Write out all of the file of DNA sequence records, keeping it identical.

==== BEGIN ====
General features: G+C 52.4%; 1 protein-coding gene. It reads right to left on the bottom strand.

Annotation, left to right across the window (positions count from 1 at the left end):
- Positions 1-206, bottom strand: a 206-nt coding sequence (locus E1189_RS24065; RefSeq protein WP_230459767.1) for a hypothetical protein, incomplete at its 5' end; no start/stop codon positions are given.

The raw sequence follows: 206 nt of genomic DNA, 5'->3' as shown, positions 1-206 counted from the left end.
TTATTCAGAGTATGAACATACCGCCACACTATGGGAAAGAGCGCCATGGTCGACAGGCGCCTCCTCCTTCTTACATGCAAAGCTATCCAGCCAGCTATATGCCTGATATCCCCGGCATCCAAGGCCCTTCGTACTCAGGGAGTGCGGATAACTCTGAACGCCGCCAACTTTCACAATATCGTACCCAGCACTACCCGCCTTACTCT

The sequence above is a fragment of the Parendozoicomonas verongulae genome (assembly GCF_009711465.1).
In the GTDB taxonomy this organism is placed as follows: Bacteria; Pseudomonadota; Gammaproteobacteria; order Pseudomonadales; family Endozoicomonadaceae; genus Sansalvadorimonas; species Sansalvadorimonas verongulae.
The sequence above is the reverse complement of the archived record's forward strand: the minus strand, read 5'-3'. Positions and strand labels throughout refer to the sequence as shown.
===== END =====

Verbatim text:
General features: G+C 52.4%; 1 protein-coding gene. It reads right to left on the bottom strand.

Annotation, left to right across the window (positions count from 1 at the left end):
- Positions 1-206, bottom strand: a 206-nt coding sequence (locus E1189_RS24065; RefSeq protein WP_230459767.1) for a hypothetical protein, incomplete at its 5' end; no start/stop codon positions are given.

The raw sequence follows: 206 nt of genomic DNA, 5'->3' as shown, positions 1-206 counted from the left end.
TTATTCAGAGTATGAACATACCGCCACACTATGGGAAAGAGCGCCATGGTCGACAGGCGCCTCCTCCTTCTTACATGCAAAGCTATCCAGCCAGCTATATGCCTGATATCCCCGGCATCCAAGGCCCTTCGTACTCAGGGAGTGCGGATAACTCTGAACGCCGCCAACTTTCACAATATCGTACCCAGCACTACCCGCCTTACTCT

The sequence above is a fragment of the Parendozoicomonas verongulae genome (assembly GCF_009711465.1).
In the GTDB taxonomy this organism is placed as follows: Bacteria; Pseudomonadota; Gammaproteobacteria; order Pseudomonadales; family Endozoicomonadaceae; genus Sansalvadorimonas; species Sansalvadorimonas verongulae.
The sequence above is the reverse complement of the archived record's forward strand: the minus strand, read 5'-3'. Positions and strand labels throughout refer to the sequence as shown.